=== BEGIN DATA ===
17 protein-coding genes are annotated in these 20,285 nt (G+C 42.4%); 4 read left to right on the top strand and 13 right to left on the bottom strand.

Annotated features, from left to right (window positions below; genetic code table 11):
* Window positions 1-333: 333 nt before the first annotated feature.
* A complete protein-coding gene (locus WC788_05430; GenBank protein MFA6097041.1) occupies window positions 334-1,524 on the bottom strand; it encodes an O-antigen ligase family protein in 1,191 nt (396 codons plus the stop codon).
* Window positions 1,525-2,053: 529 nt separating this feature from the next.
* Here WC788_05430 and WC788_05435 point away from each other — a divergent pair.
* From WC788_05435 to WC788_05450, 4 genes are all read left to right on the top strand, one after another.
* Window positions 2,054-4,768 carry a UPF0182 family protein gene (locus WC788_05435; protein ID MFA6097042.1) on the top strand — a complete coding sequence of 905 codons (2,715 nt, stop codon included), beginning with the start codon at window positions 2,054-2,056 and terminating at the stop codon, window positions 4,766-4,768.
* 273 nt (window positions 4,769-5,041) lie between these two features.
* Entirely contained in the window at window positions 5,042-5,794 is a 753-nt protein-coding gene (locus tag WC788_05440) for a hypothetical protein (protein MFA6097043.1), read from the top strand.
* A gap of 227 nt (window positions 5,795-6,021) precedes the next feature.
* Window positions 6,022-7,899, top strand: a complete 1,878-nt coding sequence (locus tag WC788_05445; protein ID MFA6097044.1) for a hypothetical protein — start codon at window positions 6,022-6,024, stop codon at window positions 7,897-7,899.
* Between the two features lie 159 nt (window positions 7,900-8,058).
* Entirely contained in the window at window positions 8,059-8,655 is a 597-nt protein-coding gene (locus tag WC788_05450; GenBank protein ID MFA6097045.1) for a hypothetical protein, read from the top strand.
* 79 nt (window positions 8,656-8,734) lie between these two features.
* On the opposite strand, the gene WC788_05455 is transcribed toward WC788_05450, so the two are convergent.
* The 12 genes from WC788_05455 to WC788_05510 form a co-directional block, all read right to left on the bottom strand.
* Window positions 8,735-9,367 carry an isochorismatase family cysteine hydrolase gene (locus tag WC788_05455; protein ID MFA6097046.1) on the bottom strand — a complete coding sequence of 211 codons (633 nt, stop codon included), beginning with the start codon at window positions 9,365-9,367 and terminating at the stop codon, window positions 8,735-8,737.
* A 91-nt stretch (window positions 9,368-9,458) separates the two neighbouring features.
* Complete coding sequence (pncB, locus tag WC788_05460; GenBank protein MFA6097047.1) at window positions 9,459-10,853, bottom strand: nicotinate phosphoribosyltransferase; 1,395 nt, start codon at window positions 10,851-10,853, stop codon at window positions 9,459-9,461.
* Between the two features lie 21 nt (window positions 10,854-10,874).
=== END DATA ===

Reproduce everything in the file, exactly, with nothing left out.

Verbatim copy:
17 protein-coding genes are annotated in these 20,285 nt (G+C 42.4%); 4 read left to right on the top strand and 13 right to left on the bottom strand.

Annotated features, from left to right (window positions below; genetic code table 11):
* Window positions 1-333: 333 nt before the first annotated feature.
* A complete protein-coding gene (locus WC788_05430; GenBank protein MFA6097041.1) occupies window positions 334-1,524 on the bottom strand; it encodes an O-antigen ligase family protein in 1,191 nt (396 codons plus the stop codon).
* Window positions 1,525-2,053: 529 nt separating this feature from the next.
* Here WC788_05430 and WC788_05435 point away from each other — a divergent pair.
* From WC788_05435 to WC788_05450, 4 genes are all read left to right on the top strand, one after another.
* Window positions 2,054-4,768 carry a UPF0182 family protein gene (locus WC788_05435; protein ID MFA6097042.1) on the top strand — a complete coding sequence of 905 codons (2,715 nt, stop codon included), beginning with the start codon at window positions 2,054-2,056 and terminating at the stop codon, window positions 4,766-4,768.
* 273 nt (window positions 4,769-5,041) lie between these two features.
* Entirely contained in the window at window positions 5,042-5,794 is a 753-nt protein-coding gene (locus tag WC788_05440) for a hypothetical protein (protein MFA6097043.1), read from the top strand.
* A gap of 227 nt (window positions 5,795-6,021) precedes the next feature.
* Window positions 6,022-7,899, top strand: a complete 1,878-nt coding sequence (locus tag WC788_05445; protein ID MFA6097044.1) for a hypothetical protein — start codon at window positions 6,022-6,024, stop codon at window positions 7,897-7,899.
* Between the two features lie 159 nt (window positions 7,900-8,058).
* Entirely contained in the window at window positions 8,059-8,655 is a 597-nt protein-coding gene (locus tag WC788_05450; GenBank protein ID MFA6097045.1) for a hypothetical protein, read from the top strand.
* 79 nt (window positions 8,656-8,734) lie between these two features.
* On the opposite strand, the gene WC788_05455 is transcribed toward WC788_05450, so the two are convergent.
* The 12 genes from WC788_05455 to WC788_05510 form a co-directional block, all read right to left on the bottom strand.
* Window positions 8,735-9,367 carry an isochorismatase family cysteine hydrolase gene (locus tag WC788_05455; protein ID MFA6097046.1) on the bottom strand — a complete coding sequence of 211 codons (633 nt, stop codon included), beginning with the start codon at window positions 9,365-9,367 and terminating at the stop codon, window positions 8,735-8,737.
* A 91-nt stretch (window positions 9,368-9,458) separates the two neighbouring features.
* Complete coding sequence (pncB, locus tag WC788_05460; GenBank protein MFA6097047.1) at window positions 9,459-10,853, bottom strand: nicotinate phosphoribosyltransferase; 1,395 nt, start codon at window positions 10,851-10,853, stop codon at window positions 9,459-9,461.
* Between the two features lie 21 nt (window positions 10,854-10,874).